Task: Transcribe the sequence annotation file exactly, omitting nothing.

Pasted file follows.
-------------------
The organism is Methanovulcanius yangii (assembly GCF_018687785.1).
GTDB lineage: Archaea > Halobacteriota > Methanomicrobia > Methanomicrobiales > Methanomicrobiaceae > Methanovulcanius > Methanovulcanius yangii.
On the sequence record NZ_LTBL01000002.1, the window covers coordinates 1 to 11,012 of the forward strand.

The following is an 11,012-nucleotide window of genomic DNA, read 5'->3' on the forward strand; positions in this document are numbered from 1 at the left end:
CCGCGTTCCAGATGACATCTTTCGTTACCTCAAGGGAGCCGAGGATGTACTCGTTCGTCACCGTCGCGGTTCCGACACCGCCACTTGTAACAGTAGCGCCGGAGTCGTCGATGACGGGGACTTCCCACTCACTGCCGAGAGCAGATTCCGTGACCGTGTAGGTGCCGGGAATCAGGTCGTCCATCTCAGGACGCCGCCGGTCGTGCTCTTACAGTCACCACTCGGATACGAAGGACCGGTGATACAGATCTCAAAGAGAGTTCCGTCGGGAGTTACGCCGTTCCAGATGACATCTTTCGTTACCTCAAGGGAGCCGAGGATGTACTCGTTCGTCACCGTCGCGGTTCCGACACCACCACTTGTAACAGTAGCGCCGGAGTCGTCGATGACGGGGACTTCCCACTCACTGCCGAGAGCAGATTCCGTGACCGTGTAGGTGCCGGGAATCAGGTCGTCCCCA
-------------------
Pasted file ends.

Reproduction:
The organism is Methanovulcanius yangii (assembly GCF_018687785.1).
GTDB lineage: Archaea > Halobacteriota > Methanomicrobia > Methanomicrobiales > Methanomicrobiaceae > Methanovulcanius > Methanovulcanius yangii.
On the sequence record NZ_LTBL01000002.1, the window covers coordinates 1 to 11,012 of the forward strand.

The following is an 11,012-nucleotide window of genomic DNA, read 5'->3' on the forward strand; positions in this document are numbered from 1 at the left end:
CCGCGTTCCAGATGACATCTTTCGTTACCTCAAGGGAGCCGAGGATGTACTCGTTCGTCACCGTCGCGGTTCCGACACCGCCACTTGTAACAGTAGCGCCGGAGTCGTCGATGACGGGGACTTCCCACTCACTGCCGAGAGCAGATTCCGTGACCGTGTAGGTGCCGGGAATCAGGTCGTCCATCTCAGGACGCCGCCGGTCGTGCTCTTACAGTCACCACTCGGATACGAAGGACCGGTGATACAGATCTCAAAGAGAGTTCCGTCGGGAGTTACGCCGTTCCAGATGACATCTTTCGTTACCTCAAGGGAGCCGAGGATGTACTCGTTCGTCACCGTCGCGGTTCCGACACCACCACTTGTAACAGTAGCGCCGGAGTCGTCGATGACGGGGACTTCCCACTCACTGCCGAGAGCAGATTCCGTGACCGTGTAGGTGCCGGGAATCAGGTCGTCCCCA